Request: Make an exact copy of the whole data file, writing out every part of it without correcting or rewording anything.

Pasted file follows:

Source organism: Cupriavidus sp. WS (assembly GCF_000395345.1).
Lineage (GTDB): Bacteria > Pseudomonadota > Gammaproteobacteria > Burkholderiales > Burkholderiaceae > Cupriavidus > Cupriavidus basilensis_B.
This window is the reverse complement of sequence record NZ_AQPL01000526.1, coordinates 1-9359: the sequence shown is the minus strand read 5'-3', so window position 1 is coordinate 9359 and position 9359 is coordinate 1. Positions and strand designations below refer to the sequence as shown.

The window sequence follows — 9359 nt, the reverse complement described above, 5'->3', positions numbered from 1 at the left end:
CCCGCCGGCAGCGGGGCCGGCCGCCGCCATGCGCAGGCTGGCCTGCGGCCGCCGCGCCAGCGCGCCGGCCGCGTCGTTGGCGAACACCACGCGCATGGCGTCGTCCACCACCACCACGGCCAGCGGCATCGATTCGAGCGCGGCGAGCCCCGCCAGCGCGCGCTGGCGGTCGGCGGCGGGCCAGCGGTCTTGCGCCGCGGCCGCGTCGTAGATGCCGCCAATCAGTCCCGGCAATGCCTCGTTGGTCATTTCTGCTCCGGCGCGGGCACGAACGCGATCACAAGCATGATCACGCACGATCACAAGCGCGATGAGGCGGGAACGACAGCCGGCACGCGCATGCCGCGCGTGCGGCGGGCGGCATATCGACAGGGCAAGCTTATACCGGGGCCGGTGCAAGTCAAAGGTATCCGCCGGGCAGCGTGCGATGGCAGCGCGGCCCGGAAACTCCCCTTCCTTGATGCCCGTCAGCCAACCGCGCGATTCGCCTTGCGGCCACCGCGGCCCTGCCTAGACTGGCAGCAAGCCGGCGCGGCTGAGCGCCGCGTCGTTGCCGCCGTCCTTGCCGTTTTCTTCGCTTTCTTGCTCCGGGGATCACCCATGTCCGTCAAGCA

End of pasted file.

Source organism: Cupriavidus sp. WS (assembly GCF_000395345.1).
Lineage (GTDB): Bacteria > Pseudomonadota > Gammaproteobacteria > Burkholderiales > Burkholderiaceae > Cupriavidus > Cupriavidus basilensis_B.
This window is the reverse complement of sequence record NZ_AQPL01000526.1, coordinates 1-9359: the sequence shown is the minus strand read 5'-3', so window position 1 is coordinate 9359 and position 9359 is coordinate 1. Positions and strand designations below refer to the sequence as shown.

The window sequence follows — 9359 nt, the reverse complement described above, 5'->3', positions numbered from 1 at the left end:
CCCGCCGGCAGCGGGGCCGGCCGCCGCCATGCGCAGGCTGGCCTGCGGCCGCCGCGCCAGCGCGCCGGCCGCGTCGTTGGCGAACACCACGCGCATGGCGTCGTCCACCACCACCACGGCCAGCGGCATCGATTCGAGCGCGGCGAGCCCCGCCAGCGCGCGCTGGCGGTCGGCGGCGGGCCAGCGGTCTTGCGCCGCGGCCGCGTCGTAGATGCCGCCAATCAGTCCCGGCAATGCCTCGTTGGTCATTTCTGCTCCGGCGCGGGCACGAACGCGATCACAAGCATGATCACGCACGATCACAAGCGCGATGAGGCGGGAACGACAGCCGGCACGCGCATGCCGCGCGTGCGGCGGGCGGCATATCGACAGGGCAAGCTTATACCGGGGCCGGTGCAAGTCAAAGGTATCCGCCGGGCAGCGTGCGATGGCAGCGCGGCCCGGAAACTCCCCTTCCTTGATGCCCGTCAGCCAACCGCGCGATTCGCCTTGCGGCCACCGCGGCCCTGCCTAGACTGGCAGCAAGCCGGCGCGGCTGAGCGCCGCGTCGTTGCCGCCGTCCTTGCCGTTTTCTTCGCTTTCTTGCTCCGGGGATCACCCATGTCCGTCAAGCA